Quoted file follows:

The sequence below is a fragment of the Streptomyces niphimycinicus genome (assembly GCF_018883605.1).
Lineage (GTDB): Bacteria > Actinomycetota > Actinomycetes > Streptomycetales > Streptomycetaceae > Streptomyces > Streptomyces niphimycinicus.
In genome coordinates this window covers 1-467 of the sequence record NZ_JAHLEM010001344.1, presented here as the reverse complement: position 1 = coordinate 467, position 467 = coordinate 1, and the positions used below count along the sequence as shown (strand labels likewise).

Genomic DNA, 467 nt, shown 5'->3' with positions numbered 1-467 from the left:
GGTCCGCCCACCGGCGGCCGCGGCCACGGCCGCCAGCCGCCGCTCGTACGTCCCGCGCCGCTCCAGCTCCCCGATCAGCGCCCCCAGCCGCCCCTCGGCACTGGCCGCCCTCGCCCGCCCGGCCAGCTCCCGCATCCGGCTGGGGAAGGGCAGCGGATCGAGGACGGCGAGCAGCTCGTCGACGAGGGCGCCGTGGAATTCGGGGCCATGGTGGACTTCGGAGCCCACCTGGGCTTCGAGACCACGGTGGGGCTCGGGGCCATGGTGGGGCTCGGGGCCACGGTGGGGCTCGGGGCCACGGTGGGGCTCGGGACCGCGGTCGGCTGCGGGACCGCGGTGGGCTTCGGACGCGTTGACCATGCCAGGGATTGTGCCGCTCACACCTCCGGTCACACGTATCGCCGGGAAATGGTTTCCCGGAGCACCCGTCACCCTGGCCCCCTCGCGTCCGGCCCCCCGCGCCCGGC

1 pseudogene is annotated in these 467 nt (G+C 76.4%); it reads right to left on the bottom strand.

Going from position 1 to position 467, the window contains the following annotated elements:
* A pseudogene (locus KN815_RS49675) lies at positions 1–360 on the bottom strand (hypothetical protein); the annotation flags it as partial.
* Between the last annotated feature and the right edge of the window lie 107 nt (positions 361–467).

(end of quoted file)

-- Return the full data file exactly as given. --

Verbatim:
The sequence below is a fragment of the Streptomyces niphimycinicus genome (assembly GCF_018883605.1).
Lineage (GTDB): Bacteria > Actinomycetota > Actinomycetes > Streptomycetales > Streptomycetaceae > Streptomyces > Streptomyces niphimycinicus.
In genome coordinates this window covers 1-467 of the sequence record NZ_JAHLEM010001344.1, presented here as the reverse complement: position 1 = coordinate 467, position 467 = coordinate 1, and the positions used below count along the sequence as shown (strand labels likewise).

Genomic DNA, 467 nt, shown 5'->3' with positions numbered 1-467 from the left:
GGTCCGCCCACCGGCGGCCGCGGCCACGGCCGCCAGCCGCCGCTCGTACGTCCCGCGCCGCTCCAGCTCCCCGATCAGCGCCCCCAGCCGCCCCTCGGCACTGGCCGCCCTCGCCCGCCCGGCCAGCTCCCGCATCCGGCTGGGGAAGGGCAGCGGATCGAGGACGGCGAGCAGCTCGTCGACGAGGGCGCCGTGGAATTCGGGGCCATGGTGGACTTCGGAGCCCACCTGGGCTTCGAGACCACGGTGGGGCTCGGGGCCATGGTGGGGCTCGGGGCCACGGTGGGGCTCGGGGCCACGGTGGGGCTCGGGACCGCGGTCGGCTGCGGGACCGCGGTGGGCTTCGGACGCGTTGACCATGCCAGGGATTGTGCCGCTCACACCTCCGGTCACACGTATCGCCGGGAAATGGTTTCCCGGAGCACCCGTCACCCTGGCCCCCTCGCGTCCGGCCCCCCGCGCCCGGC

1 pseudogene is annotated in these 467 nt (G+C 76.4%); it reads right to left on the bottom strand.

Going from position 1 to position 467, the window contains the following annotated elements:
* A pseudogene (locus KN815_RS49675) lies at positions 1–360 on the bottom strand (hypothetical protein); the annotation flags it as partial.
* Between the last annotated feature and the right edge of the window lie 107 nt (positions 361–467).